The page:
Love and Relationships

[Two Pronged] Does being ‘friends with benefits’ mean seeing each other regularly?

Margarita Holmes, Jeremy Baer
[Two Pronged] Does being ‘friends with benefits’ mean seeing each other regularly?
'I wish he just told me that all he wanted was a one-night stand'

Rappler’s Life and Style section runs an advice column by couple Jeremy Baer and clinical psychologist Dr. Margarita Holmes.

Jeremy has a master’s degree in law from Oxford University. A banker of 37 years who worked in three continents, he has been training with Dr. Holmes for the last 10 years as co-lecturer and, occasionally, as co-therapist, especially with clients whose financial concerns intrude into their daily lives

Together, they have written two books: Love Triangles: Understanding the Macho-Mistress Mentality and Imported Love: Filipino-Foreign Liaisons.


Dear Dr. Holmes and Mr. Baer:

Thank you po for your honest response to my love problem.

To give you an update: we still haven’t met since I wrote to you. We agreed to meet on Sunday, but before Sunday, he texted me that he couldn’t make it because he needed to fix a problem. 

I don’t understand his actions. Does he want me to give up first? Maybe he just can’t directly say that it is over between us. I am deeply in pain right now.

There is no effort on his part. He seems not to care, even as a friend. From the start he knew I wanted a serious relationship. We dated four times. I asked him if he wanted exclusive dating. 

Maybe thats where he saw an opportunity to convince me, if its okay with me, that we would be exclusive FWB – but we could still meet others. Pure sex, NO EXPECTATION. I had agreed.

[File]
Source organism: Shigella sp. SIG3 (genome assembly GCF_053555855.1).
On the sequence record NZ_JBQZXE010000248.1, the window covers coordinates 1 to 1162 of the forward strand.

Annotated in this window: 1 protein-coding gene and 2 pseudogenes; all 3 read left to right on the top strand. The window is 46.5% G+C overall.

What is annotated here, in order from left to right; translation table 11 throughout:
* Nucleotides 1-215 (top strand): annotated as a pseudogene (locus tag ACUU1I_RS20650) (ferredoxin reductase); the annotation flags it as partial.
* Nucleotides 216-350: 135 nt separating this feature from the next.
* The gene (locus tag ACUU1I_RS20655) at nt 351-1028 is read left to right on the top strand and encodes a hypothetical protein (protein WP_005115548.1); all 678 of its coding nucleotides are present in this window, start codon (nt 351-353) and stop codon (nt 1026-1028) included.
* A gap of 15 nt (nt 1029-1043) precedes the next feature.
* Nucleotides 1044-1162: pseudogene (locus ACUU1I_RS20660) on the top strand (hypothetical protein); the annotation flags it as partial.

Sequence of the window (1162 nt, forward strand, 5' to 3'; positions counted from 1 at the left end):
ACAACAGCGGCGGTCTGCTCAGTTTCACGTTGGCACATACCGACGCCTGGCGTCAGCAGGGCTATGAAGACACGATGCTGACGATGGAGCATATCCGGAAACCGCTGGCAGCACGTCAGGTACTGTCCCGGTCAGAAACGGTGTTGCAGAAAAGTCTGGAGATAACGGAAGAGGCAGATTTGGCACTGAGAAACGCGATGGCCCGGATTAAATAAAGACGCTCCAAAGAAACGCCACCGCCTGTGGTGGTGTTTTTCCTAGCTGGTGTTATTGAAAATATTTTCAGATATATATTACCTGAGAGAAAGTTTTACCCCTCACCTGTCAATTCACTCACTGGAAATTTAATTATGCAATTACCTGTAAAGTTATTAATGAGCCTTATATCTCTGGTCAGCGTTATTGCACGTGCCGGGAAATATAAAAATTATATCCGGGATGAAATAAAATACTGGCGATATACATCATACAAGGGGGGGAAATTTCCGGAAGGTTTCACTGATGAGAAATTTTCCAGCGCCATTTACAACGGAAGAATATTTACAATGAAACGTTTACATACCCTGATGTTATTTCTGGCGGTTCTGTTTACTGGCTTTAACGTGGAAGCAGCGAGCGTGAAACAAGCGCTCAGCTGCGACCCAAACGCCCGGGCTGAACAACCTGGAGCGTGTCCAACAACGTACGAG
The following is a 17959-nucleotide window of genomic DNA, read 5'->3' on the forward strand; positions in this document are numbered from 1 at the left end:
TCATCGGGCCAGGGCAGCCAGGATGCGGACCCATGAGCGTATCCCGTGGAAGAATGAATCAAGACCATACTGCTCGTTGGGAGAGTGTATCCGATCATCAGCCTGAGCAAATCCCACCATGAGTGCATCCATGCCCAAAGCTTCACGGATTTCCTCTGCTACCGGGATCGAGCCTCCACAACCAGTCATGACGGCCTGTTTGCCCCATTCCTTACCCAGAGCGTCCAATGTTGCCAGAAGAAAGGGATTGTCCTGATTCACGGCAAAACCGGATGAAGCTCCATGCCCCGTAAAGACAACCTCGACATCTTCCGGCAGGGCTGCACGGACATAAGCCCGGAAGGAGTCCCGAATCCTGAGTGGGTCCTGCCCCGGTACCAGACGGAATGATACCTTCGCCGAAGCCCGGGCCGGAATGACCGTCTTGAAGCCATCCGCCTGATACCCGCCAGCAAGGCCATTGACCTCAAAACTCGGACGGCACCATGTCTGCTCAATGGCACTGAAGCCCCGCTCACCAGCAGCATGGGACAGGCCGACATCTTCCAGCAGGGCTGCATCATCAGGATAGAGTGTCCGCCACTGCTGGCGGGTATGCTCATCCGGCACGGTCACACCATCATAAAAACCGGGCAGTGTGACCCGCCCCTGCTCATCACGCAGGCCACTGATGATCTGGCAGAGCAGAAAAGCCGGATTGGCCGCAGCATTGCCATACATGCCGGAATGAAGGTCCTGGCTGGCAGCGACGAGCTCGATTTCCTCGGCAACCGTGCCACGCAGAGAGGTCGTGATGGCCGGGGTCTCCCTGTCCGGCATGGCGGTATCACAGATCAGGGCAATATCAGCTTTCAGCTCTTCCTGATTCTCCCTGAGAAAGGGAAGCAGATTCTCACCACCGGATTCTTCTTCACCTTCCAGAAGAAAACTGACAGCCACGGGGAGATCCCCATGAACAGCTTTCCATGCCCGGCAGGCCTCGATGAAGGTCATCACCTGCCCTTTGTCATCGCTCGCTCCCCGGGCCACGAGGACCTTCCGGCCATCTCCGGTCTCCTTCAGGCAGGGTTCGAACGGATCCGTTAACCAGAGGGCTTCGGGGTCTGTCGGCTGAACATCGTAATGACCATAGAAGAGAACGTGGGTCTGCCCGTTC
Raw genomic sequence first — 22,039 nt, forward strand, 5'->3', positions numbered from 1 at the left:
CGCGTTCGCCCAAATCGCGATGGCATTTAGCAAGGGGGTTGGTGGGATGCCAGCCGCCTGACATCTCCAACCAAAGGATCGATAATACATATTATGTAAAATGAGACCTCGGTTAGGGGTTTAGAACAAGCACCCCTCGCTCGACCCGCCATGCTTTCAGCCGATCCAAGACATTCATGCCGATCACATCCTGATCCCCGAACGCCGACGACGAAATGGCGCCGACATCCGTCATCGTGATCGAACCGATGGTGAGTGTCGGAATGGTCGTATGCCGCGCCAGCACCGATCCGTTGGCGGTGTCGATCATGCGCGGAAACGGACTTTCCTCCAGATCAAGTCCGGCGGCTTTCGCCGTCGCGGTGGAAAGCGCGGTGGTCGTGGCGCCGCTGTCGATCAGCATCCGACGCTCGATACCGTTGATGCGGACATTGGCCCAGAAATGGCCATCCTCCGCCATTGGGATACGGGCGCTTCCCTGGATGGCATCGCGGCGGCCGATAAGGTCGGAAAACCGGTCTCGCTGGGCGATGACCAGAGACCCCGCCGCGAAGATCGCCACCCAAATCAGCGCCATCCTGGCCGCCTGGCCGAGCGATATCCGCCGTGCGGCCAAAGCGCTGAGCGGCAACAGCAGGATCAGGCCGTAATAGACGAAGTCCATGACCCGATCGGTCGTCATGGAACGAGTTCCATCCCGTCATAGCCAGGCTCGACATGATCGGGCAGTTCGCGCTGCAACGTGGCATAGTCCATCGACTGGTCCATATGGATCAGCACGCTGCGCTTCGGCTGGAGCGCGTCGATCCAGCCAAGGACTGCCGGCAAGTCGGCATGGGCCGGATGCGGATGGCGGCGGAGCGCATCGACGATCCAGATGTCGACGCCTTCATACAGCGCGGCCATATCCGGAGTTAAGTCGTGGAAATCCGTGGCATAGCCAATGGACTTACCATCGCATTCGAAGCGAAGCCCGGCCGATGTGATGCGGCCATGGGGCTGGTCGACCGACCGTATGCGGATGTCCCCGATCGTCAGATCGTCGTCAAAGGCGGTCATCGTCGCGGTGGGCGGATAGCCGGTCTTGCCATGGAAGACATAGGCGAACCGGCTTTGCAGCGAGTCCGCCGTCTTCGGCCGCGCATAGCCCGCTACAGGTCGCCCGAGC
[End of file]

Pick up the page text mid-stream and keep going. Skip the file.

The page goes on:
I mentioned to him last time, if we are seriously dating someone, we should inform each other. No ghosting kasi I value him as a friend. Even if we’d just met on a dating app. He agreed. But hes all talk lang pala. Its clear that sex was what he wanted, but I am still hurt about his actions. I am deeply in pain right now and I find it so hard to let him go, Doc.  

Both my brothers are already married. I’m 34 already. I wish he just told me that all he wanted was a one-night stand. Because what I know about FWB is that they should see each other regularly, isn’t that so? I want him with me every time, for sexual/companionship reasons. 

Do I need to send him a final message about my feelings before blocking him in Bumble? Or better to just ghost him?  

Bella

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Dear Bella,

Thank you for your update.

Your account seems to suggest confusion on two major issues. The first is the nature of an FWB relationship. Definitions of these relationships differ for a reason, namely there are many versions and it is up to those involved to decide what each expects and reach an agreement. A simple internet search will illustrate the multiplicity of choices (just Google “friends with benefits contract”).

Part of the reason for your confusion and disappointment may stem from the fact that you and Joe never really agreed on the parameters of your contract, verbal or written. He appears to want to limit your encounters to merely sex, yet you say he was aware you wanted a serious relationship. This divergence is the root of your problem and the relationship, such as it is, seems doomed unless you can both sort it out. After all, if you and Joe have wildly different objectives and you cannot reach a joint compromise together, it will be impossible to achieve a positive outcome.